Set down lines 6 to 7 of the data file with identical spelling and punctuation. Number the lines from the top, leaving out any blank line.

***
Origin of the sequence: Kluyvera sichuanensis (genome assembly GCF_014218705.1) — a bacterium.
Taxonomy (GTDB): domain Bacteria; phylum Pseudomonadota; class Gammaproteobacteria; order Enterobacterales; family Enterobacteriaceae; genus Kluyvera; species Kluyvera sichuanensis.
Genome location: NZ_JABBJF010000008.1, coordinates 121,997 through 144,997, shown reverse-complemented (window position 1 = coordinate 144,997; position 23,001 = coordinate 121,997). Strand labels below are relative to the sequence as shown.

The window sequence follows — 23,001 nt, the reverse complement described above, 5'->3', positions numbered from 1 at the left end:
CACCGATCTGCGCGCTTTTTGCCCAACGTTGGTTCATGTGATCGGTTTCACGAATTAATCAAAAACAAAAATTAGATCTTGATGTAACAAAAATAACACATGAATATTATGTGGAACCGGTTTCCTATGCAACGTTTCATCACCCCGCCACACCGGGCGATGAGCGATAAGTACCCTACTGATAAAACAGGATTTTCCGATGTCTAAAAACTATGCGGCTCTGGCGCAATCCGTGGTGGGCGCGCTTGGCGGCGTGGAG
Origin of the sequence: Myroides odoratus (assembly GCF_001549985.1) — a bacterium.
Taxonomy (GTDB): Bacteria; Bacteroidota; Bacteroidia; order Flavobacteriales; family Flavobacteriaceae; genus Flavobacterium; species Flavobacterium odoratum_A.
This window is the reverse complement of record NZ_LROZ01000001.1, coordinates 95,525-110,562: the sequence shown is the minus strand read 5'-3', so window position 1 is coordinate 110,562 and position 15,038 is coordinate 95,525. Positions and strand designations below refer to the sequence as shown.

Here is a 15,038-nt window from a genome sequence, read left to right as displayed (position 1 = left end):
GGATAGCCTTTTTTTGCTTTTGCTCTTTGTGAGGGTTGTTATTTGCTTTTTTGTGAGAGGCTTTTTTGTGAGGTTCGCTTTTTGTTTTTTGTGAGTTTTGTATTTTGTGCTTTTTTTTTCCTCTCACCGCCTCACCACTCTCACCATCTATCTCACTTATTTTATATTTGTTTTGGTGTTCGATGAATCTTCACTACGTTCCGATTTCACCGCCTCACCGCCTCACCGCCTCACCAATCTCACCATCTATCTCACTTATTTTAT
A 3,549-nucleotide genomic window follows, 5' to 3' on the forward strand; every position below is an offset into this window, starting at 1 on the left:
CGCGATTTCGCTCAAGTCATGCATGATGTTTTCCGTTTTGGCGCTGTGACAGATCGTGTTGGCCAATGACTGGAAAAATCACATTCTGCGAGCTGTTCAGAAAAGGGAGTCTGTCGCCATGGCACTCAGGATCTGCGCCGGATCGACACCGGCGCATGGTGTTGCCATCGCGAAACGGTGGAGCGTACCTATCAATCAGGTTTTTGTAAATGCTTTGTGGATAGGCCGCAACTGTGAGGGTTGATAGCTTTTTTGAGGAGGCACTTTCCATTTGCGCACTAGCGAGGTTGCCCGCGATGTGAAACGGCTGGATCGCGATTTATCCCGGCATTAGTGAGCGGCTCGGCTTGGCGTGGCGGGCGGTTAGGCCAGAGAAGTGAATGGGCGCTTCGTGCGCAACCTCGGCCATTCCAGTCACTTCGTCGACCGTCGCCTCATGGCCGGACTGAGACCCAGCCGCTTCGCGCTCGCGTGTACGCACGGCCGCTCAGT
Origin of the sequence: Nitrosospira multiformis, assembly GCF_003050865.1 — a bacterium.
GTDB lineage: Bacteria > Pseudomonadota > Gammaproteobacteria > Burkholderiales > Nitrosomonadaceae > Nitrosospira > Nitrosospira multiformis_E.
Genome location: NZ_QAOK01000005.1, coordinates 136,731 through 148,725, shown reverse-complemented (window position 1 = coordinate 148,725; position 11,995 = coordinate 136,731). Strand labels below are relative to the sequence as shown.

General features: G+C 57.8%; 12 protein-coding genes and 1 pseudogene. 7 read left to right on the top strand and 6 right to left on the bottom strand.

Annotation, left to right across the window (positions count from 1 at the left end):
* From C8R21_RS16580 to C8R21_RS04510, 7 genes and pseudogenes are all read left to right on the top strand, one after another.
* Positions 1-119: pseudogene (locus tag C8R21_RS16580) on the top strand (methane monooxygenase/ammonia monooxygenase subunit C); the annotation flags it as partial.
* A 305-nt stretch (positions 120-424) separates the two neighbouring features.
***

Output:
Origin of the sequence: Myroides odoratus (assembly GCF_001549985.1) — a bacterium.
Taxonomy (GTDB): Bacteria; Bacteroidota; Bacteroidia; order Flavobacteriales; family Flavobacteriaceae; genus Flavobacterium; species Flavobacterium odoratum_A.